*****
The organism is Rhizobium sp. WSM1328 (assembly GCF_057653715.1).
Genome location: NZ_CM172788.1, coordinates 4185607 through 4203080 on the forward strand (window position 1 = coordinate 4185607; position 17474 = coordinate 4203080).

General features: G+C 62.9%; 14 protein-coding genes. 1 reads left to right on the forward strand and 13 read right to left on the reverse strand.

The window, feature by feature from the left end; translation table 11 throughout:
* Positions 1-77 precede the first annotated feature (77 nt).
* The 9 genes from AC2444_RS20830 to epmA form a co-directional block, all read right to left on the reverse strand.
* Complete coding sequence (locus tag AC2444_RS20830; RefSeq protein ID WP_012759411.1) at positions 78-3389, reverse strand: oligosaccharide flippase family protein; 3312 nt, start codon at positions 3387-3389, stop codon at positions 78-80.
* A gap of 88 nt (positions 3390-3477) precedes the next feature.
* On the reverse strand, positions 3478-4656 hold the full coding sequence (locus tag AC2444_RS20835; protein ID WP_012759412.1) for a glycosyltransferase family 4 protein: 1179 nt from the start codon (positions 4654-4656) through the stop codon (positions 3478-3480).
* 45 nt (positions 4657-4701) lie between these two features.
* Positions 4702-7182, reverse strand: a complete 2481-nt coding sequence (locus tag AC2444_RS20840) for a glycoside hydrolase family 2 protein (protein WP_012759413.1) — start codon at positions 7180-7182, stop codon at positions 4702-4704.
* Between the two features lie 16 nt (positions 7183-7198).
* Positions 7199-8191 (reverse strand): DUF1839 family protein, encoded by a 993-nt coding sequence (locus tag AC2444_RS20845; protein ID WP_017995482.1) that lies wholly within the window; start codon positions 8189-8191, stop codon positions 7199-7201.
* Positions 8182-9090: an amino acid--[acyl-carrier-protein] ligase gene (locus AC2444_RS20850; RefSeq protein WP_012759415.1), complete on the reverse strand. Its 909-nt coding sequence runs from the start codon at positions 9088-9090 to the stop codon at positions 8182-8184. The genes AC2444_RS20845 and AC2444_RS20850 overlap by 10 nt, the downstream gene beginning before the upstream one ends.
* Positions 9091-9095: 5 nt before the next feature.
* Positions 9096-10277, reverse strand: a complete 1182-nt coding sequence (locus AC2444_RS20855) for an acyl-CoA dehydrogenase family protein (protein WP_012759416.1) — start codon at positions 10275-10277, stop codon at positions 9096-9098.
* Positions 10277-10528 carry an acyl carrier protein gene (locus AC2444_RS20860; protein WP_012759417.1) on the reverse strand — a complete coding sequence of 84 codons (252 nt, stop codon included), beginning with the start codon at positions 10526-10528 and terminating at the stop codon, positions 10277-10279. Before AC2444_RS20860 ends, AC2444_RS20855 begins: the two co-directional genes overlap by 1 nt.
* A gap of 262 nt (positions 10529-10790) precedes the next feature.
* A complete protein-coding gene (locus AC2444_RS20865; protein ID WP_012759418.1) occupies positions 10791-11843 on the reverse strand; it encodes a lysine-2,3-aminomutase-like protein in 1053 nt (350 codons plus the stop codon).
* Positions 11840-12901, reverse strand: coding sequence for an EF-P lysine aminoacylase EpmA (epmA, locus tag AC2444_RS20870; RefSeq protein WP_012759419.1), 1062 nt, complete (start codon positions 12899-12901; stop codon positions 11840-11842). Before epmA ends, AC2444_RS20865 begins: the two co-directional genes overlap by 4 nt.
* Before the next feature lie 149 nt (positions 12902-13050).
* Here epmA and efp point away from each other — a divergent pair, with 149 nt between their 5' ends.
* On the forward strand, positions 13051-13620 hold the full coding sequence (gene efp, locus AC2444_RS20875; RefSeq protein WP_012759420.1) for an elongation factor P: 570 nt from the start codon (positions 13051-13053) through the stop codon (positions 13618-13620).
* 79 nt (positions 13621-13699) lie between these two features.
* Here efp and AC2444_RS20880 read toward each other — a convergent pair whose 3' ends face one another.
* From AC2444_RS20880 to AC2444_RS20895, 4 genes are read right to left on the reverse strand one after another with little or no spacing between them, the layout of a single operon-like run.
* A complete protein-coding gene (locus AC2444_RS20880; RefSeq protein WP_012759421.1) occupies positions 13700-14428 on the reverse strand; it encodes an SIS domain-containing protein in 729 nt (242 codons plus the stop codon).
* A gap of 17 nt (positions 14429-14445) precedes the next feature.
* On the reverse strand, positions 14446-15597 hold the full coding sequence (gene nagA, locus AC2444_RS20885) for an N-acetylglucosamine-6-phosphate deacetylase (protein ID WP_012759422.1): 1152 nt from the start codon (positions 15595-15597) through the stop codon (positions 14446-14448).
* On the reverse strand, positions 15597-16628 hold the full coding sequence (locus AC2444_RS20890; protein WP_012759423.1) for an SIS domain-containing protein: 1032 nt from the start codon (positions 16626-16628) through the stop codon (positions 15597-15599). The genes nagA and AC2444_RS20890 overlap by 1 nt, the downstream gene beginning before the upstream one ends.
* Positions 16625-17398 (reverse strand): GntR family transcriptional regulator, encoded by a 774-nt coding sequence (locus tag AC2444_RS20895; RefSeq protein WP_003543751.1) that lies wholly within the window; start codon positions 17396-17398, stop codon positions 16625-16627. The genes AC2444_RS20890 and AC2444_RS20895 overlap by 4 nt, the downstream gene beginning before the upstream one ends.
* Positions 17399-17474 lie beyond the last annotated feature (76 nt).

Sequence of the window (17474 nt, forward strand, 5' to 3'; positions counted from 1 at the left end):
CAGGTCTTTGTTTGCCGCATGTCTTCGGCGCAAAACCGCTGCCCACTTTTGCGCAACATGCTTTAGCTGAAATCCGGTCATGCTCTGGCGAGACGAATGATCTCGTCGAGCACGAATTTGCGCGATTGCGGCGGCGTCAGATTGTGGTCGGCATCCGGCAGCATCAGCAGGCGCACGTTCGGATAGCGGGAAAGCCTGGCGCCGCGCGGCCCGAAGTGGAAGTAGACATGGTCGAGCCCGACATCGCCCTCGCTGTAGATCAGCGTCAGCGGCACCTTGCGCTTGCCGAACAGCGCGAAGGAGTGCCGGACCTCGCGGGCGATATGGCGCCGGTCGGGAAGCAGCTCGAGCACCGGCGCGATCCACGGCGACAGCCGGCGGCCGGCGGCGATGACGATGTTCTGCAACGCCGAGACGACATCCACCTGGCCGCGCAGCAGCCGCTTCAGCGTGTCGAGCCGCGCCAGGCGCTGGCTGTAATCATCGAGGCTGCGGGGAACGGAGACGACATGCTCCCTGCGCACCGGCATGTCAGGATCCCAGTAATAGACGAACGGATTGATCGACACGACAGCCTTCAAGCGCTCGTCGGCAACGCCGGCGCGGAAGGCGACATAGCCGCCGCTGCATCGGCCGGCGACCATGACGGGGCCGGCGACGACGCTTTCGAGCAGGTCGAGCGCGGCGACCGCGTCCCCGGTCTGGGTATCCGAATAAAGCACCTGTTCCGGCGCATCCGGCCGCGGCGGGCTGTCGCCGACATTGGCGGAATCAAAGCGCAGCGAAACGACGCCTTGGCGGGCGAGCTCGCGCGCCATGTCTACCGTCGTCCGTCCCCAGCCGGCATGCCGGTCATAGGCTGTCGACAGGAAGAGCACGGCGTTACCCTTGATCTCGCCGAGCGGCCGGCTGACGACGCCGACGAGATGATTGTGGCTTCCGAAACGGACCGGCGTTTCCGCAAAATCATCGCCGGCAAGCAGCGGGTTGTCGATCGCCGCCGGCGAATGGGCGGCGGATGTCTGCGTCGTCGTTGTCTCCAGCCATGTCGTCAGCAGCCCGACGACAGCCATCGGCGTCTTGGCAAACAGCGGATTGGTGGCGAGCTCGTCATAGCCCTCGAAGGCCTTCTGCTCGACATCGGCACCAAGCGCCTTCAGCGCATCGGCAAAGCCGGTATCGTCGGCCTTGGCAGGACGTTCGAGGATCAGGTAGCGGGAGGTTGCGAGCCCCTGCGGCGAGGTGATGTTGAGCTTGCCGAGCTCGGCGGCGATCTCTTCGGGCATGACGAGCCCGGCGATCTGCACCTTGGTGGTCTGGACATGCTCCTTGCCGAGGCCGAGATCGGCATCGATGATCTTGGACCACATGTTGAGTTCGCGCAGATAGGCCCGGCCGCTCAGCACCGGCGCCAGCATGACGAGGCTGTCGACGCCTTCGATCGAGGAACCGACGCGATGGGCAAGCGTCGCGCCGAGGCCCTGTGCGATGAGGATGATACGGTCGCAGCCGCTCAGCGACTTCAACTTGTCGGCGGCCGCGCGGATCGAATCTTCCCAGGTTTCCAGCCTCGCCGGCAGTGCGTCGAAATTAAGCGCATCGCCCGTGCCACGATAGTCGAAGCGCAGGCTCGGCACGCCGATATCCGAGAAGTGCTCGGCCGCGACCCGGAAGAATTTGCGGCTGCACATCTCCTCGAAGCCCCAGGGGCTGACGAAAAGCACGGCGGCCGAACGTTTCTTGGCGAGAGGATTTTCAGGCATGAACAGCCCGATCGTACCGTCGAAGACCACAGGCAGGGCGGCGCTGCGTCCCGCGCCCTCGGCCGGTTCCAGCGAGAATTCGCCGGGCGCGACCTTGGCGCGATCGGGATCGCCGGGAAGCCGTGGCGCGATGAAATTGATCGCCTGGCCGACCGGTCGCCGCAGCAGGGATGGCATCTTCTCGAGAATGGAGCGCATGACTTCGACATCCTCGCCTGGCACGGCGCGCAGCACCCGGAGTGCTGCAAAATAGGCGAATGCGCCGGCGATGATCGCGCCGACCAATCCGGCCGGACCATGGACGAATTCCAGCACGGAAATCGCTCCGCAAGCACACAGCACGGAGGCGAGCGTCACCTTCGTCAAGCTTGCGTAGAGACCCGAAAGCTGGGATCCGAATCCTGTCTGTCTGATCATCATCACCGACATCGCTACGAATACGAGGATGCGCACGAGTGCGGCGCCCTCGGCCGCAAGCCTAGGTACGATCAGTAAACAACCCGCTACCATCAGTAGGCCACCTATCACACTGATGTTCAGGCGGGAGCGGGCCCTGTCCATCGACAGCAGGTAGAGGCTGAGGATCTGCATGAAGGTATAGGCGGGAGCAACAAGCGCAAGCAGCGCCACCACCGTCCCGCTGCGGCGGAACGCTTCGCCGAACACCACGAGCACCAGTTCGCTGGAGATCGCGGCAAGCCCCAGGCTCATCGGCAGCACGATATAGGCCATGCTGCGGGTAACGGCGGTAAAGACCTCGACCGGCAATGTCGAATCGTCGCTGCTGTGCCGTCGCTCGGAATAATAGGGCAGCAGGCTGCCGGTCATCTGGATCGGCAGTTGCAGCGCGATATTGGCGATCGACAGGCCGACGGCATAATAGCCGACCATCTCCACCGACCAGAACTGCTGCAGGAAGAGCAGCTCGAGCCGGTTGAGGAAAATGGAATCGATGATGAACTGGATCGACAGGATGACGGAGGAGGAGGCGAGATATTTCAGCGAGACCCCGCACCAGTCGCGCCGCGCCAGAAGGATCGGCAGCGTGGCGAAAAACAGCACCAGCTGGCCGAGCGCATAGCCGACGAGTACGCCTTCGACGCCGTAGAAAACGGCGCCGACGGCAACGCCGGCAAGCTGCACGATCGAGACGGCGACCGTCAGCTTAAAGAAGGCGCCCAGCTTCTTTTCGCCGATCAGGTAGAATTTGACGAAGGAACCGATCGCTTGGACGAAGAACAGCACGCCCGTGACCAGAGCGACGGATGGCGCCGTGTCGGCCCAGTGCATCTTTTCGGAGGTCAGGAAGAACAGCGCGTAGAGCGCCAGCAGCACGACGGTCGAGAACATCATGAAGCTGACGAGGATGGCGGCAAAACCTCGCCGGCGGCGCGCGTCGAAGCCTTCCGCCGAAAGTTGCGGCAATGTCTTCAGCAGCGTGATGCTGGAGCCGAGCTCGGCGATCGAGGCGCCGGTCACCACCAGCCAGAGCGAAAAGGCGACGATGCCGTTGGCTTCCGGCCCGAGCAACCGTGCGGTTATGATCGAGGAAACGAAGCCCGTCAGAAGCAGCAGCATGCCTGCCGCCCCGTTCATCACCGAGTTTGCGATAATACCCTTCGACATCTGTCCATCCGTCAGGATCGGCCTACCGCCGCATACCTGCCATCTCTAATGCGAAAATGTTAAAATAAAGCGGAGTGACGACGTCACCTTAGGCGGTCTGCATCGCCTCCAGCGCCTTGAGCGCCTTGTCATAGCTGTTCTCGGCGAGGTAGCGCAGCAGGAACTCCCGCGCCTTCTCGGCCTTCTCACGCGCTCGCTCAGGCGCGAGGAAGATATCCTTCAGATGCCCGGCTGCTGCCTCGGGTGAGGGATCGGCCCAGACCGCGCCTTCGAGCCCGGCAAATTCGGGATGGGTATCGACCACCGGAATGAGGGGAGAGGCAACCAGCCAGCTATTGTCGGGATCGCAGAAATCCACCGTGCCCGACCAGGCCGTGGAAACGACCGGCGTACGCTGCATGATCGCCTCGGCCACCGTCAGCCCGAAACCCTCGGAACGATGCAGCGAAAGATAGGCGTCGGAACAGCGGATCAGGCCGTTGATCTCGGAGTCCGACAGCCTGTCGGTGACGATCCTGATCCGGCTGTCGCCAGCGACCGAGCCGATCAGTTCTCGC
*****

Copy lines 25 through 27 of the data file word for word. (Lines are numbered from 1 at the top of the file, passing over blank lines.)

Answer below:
* Here efp and AC2444_RS20880 read toward each other — a convergent pair whose 3' ends face one another.
* From AC2444_RS20880 to AC2444_RS20895, 4 genes are read right to left on the reverse strand one after another with little or no spacing between them, the layout of a single operon-like run.
* A complete protein-coding gene (locus AC2444_RS20880; RefSeq protein WP_012759421.1) occupies positions 13700-14428 on the reverse strand; it encodes an SIS domain-containing protein in 729 nt (242 codons plus the stop codon).